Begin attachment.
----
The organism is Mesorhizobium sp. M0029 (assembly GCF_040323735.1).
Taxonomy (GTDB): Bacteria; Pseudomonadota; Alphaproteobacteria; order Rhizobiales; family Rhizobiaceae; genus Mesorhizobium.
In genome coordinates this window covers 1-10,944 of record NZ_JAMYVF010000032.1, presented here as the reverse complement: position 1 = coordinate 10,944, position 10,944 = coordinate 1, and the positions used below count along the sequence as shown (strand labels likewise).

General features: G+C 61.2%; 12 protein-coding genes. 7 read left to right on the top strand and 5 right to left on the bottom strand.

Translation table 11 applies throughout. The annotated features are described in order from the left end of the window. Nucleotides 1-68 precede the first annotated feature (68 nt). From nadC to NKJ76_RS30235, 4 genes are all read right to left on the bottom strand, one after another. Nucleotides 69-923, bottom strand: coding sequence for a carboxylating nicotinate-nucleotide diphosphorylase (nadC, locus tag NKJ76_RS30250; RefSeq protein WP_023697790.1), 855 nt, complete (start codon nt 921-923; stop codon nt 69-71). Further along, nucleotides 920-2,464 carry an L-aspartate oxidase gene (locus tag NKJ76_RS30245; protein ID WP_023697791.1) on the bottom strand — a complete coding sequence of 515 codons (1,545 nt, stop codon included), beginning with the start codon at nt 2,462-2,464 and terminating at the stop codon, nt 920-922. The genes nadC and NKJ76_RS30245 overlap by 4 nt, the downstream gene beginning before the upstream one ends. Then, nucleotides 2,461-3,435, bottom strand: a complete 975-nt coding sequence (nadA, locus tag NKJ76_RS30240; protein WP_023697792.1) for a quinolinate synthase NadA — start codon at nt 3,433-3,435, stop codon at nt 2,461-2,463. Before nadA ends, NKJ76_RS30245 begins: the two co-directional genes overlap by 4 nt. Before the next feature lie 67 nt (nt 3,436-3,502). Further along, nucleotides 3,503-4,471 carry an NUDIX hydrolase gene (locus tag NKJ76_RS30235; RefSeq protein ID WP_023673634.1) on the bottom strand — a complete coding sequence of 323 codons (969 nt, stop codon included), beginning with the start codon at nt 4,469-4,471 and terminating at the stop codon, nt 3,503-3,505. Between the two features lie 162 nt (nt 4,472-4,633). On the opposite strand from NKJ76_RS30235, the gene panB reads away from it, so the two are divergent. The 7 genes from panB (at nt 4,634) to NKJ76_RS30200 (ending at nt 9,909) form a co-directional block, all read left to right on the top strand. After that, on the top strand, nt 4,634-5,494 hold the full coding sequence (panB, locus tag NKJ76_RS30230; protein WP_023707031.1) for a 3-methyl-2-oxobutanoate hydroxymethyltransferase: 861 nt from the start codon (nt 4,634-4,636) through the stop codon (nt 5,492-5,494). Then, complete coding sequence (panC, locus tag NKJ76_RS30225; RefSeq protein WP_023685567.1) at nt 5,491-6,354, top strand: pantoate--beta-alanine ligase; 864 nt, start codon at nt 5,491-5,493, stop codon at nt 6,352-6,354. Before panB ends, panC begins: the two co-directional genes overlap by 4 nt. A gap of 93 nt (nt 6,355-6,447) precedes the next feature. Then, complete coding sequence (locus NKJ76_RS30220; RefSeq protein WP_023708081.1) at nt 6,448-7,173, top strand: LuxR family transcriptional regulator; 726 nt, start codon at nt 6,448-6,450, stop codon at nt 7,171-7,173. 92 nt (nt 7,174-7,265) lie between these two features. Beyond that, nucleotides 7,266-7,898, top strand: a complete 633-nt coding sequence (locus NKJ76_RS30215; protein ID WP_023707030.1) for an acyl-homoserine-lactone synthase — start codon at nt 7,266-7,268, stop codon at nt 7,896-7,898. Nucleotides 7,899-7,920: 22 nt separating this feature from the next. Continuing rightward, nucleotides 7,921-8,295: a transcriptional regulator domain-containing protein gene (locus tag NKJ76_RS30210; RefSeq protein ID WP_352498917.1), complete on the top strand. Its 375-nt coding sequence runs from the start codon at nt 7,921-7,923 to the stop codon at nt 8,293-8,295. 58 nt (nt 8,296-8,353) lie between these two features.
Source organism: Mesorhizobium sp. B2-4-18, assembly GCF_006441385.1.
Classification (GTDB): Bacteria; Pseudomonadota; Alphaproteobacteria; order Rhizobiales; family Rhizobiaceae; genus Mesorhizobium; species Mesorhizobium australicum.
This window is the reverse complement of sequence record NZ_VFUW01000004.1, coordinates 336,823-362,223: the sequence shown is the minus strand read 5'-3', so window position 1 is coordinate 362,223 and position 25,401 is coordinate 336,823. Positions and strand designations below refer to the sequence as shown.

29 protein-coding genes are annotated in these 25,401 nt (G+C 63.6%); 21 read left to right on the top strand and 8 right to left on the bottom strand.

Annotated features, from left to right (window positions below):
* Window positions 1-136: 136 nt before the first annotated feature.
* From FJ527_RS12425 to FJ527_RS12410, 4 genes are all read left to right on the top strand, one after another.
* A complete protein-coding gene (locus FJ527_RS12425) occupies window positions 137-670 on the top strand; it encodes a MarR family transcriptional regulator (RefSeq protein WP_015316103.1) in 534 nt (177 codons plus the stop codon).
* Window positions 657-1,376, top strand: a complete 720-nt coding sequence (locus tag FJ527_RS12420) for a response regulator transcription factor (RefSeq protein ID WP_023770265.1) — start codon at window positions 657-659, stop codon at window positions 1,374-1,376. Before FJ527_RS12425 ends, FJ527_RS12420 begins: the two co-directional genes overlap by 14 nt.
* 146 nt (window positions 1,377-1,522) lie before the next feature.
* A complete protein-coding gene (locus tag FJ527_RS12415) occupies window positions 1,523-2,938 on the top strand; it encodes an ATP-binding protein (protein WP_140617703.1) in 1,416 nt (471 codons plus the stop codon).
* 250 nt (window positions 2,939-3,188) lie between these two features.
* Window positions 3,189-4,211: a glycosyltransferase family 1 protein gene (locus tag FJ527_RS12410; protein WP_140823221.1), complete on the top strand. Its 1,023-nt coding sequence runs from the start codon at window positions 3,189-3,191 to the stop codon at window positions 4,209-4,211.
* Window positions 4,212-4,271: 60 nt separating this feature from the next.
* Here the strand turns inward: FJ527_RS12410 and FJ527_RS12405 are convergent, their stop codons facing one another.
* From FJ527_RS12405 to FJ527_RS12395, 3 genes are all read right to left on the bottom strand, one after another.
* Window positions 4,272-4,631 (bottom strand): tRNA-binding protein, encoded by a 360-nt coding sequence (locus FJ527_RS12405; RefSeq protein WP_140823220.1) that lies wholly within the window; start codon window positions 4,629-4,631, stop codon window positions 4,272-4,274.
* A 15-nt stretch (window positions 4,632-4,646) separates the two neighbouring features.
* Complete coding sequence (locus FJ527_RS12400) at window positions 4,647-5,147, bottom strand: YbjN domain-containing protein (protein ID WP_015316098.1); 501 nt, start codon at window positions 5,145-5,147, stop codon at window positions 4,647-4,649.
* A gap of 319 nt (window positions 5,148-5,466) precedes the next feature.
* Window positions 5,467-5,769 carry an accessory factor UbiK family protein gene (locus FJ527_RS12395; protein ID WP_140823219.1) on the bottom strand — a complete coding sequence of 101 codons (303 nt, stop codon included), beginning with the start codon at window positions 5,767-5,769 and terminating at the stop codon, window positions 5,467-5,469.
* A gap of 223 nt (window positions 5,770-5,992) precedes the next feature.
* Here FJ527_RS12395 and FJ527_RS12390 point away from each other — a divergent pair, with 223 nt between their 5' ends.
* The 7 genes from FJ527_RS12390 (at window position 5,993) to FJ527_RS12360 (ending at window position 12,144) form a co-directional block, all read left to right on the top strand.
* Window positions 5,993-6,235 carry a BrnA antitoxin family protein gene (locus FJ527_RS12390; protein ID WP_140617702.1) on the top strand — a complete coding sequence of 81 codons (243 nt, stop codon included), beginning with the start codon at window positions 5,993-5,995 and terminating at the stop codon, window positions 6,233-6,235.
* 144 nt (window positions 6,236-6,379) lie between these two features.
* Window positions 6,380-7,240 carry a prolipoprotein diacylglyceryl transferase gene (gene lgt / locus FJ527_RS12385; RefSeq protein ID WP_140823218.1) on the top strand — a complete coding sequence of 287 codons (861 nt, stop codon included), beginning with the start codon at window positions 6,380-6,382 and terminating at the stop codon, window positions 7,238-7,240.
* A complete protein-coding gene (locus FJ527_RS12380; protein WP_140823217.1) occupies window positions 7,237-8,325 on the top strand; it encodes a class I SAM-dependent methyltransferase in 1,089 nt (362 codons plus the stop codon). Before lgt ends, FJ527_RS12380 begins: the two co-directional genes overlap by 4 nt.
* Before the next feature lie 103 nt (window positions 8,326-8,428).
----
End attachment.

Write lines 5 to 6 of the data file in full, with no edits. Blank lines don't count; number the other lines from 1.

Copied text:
Translation table 11 applies throughout. The annotated features are described in order from the left end of the window. Nucleotides 1-68 precede the first annotated feature (68 nt). From nadC to NKJ76_RS30235, 4 genes are all read right to left on the bottom strand, one after another. Nucleotides 69-923, bottom strand: coding sequence for a carboxylating nicotinate-nucleotide diphosphorylase (nadC, locus tag NKJ76_RS30250; RefSeq protein WP_023697790.1), 855 nt, complete (start codon nt 921-923; stop codon nt 69-71). Further along, nucleotides 920-2,464 carry an L-aspartate oxidase gene (locus tag NKJ76_RS30245; protein ID WP_023697791.1) on the bottom strand — a complete coding sequence of 515 codons (1,545 nt, stop codon included), beginning with the start codon at nt 2,462-2,464 and terminating at the stop codon, nt 920-922. The genes nadC and NKJ76_RS30245 overlap by 4 nt, the downstream gene beginning before the upstream one ends. Then, nucleotides 2,461-3,435, bottom strand: a complete 975-nt coding sequence (nadA, locus tag NKJ76_RS30240; protein WP_023697792.1) for a quinolinate synthase NadA — start codon at nt 3,433-3,435, stop codon at nt 2,461-2,463. Before nadA ends, NKJ76_RS30245 begins: the two co-directional genes overlap by 4 nt. Before the next feature lie 67 nt (nt 3,436-3,502). Further along, nucleotides 3,503-4,471 carry an NUDIX hydrolase gene (locus tag NKJ76_RS30235; RefSeq protein ID WP_023673634.1) on the bottom strand — a complete coding sequence of 323 codons (969 nt, stop codon included), beginning with the start codon at nt 4,469-4,471 and terminating at the stop codon, nt 3,503-3,505. Between the two features lie 162 nt (nt 4,472-4,633). On the opposite strand from NKJ76_RS30235, the gene panB reads away from it, so the two are divergent. The 7 genes from panB (at nt 4,634) to NKJ76_RS30200 (ending at nt 9,909) form a co-directional block, all read left to right on the top strand. After that, on the top strand, nt 4,634-5,494 hold the full coding sequence (panB, locus tag NKJ76_RS30230; protein WP_023707031.1) for a 3-methyl-2-oxobutanoate hydroxymethyltransferase: 861 nt from the start codon (nt 4,634-4,636) through the stop codon (nt 5,492-5,494). Then, complete coding sequence (panC, locus tag NKJ76_RS30225; RefSeq protein WP_023685567.1) at nt 5,491-6,354, top strand: pantoate--beta-alanine ligase; 864 nt, start codon at nt 5,491-5,493, stop codon at nt 6,352-6,354. Before panB ends, panC begins: the two co-directional genes overlap by 4 nt. A gap of 93 nt (nt 6,355-6,447) precedes the next feature. Then, complete coding sequence (locus NKJ76_RS30220; RefSeq protein WP_023708081.1) at nt 6,448-7,173, top strand: LuxR family transcriptional regulator; 726 nt, start codon at nt 6,448-6,450, stop codon at nt 7,171-7,173. 92 nt (nt 7,174-7,265) lie between these two features. Beyond that, nucleotides 7,266-7,898, top strand: a complete 633-nt coding sequence (locus NKJ76_RS30215; protein ID WP_023707030.1) for an acyl-homoserine-lactone synthase — start codon at nt 7,266-7,268, stop codon at nt 7,896-7,898. Nucleotides 7,899-7,920: 22 nt separating this feature from the next. Continuing rightward, nucleotides 7,921-8,295: a transcriptional regulator domain-containing protein gene (locus tag NKJ76_RS30210; RefSeq protein ID WP_352498917.1), complete on the top strand. Its 375-nt coding sequence runs from the start codon at nt 7,921-7,923 to the stop codon at nt 8,293-8,295. 58 nt (nt 8,296-8,353) lie between these two features.
Source organism: Mesorhizobium sp. B2-4-18, assembly GCF_006441385.1.